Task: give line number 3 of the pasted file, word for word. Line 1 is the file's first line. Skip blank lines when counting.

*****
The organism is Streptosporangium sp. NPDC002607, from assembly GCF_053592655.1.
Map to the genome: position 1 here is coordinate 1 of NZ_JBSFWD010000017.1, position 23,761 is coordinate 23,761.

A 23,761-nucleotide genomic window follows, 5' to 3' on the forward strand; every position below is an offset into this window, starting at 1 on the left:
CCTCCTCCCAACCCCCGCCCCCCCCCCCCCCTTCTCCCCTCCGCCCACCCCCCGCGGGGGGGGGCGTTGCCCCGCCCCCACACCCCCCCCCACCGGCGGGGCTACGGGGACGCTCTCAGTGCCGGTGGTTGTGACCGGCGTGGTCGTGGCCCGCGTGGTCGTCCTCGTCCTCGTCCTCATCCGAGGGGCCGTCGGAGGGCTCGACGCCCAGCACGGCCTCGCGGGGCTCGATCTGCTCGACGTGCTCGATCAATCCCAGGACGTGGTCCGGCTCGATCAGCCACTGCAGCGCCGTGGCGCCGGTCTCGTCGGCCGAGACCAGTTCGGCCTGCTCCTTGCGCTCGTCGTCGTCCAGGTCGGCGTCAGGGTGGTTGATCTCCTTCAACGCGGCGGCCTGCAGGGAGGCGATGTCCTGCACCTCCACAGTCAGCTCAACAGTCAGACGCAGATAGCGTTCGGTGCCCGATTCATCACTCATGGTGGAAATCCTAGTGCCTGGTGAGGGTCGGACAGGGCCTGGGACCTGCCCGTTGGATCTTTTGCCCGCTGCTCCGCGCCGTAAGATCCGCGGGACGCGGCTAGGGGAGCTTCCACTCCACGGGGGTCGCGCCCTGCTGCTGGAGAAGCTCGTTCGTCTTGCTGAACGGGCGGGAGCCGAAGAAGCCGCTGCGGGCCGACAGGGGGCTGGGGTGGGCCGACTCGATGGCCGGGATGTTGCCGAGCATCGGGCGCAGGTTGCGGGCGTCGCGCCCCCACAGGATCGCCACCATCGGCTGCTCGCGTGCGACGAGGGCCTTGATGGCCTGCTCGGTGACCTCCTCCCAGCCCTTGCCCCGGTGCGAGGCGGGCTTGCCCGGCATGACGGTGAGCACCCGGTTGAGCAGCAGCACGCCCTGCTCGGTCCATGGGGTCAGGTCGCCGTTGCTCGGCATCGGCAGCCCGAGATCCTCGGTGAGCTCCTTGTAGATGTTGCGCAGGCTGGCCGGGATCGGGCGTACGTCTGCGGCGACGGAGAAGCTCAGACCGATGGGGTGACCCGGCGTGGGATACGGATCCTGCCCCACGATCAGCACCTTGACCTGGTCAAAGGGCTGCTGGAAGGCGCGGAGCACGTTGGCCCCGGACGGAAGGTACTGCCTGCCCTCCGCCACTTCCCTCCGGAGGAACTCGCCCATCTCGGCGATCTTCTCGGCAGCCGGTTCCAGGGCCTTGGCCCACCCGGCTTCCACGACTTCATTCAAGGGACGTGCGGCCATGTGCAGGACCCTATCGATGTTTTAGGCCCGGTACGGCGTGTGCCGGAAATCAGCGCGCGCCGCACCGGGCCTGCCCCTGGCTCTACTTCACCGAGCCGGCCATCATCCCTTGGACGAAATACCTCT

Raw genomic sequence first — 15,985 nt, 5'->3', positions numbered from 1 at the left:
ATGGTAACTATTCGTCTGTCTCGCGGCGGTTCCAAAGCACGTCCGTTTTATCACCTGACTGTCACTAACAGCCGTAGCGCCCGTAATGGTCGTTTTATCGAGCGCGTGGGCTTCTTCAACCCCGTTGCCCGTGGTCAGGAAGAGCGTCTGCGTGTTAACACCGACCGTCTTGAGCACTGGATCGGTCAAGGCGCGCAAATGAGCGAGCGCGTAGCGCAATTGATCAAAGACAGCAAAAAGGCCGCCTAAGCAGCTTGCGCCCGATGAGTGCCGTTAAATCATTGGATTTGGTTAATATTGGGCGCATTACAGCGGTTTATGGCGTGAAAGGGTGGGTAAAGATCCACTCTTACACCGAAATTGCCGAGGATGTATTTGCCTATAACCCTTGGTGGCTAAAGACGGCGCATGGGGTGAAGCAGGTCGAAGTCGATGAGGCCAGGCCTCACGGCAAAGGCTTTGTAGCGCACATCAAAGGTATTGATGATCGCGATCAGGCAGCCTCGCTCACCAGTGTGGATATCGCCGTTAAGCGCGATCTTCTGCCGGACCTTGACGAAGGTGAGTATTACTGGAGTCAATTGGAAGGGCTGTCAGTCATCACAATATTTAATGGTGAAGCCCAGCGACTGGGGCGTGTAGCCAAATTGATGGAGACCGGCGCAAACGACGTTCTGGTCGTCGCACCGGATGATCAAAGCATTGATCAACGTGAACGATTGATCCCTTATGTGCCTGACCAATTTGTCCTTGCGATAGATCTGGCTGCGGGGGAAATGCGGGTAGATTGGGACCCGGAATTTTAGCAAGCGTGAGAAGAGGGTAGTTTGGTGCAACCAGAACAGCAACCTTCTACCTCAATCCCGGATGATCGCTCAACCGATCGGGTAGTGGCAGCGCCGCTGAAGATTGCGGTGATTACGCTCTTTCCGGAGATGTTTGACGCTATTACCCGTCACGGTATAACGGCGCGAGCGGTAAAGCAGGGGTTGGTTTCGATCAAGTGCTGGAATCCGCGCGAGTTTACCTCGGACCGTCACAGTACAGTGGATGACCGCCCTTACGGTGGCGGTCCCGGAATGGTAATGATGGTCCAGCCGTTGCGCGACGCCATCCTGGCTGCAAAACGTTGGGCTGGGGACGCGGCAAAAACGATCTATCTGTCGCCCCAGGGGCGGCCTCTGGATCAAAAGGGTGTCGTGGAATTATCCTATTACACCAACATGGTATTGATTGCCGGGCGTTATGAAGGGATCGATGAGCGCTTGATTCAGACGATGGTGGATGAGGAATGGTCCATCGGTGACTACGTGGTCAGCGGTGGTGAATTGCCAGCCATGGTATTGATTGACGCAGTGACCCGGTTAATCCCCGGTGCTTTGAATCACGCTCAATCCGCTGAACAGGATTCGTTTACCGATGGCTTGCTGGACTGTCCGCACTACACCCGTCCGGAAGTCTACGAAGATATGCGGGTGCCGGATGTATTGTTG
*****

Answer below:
A 23,761-nucleotide genomic window follows, 5' to 3' on the forward strand; every position below is an offset into this window, starting at 1 on the left: